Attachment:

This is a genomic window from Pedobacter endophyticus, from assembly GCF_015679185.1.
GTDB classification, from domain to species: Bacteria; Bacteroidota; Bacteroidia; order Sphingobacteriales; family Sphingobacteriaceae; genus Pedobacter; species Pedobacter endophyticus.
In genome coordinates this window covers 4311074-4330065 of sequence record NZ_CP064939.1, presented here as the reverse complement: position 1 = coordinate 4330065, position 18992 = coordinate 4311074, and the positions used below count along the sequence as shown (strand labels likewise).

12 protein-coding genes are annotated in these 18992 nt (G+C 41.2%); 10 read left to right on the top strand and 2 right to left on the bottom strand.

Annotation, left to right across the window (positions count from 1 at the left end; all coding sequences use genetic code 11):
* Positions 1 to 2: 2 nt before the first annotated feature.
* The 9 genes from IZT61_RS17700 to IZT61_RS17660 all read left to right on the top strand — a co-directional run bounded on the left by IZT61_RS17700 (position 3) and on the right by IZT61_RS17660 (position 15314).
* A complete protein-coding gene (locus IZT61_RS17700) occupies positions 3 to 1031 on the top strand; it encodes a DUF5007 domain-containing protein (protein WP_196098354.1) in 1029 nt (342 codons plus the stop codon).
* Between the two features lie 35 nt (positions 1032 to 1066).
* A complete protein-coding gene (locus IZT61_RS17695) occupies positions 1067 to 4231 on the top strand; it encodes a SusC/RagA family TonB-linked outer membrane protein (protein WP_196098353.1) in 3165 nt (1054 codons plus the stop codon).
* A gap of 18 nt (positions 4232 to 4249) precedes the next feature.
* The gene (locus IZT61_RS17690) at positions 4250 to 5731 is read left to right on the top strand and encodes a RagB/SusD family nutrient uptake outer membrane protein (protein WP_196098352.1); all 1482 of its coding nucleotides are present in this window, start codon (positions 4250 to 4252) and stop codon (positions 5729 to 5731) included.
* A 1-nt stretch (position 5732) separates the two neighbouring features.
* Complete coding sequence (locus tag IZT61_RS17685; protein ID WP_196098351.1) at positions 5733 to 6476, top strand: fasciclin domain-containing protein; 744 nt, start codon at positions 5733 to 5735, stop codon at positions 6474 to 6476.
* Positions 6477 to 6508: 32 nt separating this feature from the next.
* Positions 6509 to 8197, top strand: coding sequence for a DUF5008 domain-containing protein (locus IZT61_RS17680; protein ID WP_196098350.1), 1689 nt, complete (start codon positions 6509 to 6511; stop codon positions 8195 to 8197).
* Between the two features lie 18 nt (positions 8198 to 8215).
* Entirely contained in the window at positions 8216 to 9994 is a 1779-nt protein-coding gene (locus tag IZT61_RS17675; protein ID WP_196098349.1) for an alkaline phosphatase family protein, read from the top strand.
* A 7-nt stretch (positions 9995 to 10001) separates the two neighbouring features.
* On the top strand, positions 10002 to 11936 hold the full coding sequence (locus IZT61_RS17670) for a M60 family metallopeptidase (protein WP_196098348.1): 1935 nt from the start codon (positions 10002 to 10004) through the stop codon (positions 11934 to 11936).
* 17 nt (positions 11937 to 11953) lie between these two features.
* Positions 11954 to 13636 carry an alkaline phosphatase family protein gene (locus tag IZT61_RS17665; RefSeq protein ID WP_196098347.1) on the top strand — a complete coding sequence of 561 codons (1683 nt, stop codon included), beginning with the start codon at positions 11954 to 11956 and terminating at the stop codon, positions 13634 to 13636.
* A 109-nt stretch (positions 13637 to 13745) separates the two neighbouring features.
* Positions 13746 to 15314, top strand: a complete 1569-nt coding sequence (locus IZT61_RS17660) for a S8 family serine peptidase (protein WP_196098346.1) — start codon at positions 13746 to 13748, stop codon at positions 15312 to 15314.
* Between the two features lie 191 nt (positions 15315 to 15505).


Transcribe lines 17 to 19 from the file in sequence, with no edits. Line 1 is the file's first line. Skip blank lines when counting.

* Between the two features lie 18 nt (positions 8198 to 8215).
* Entirely contained in the window at positions 8216 to 9994 is a 1779-nt protein-coding gene (locus tag IZT61_RS17675; protein ID WP_196098349.1) for an alkaline phosphatase family protein, read from the top strand.
* A 7-nt stretch (positions 9995 to 10001) separates the two neighbouring features.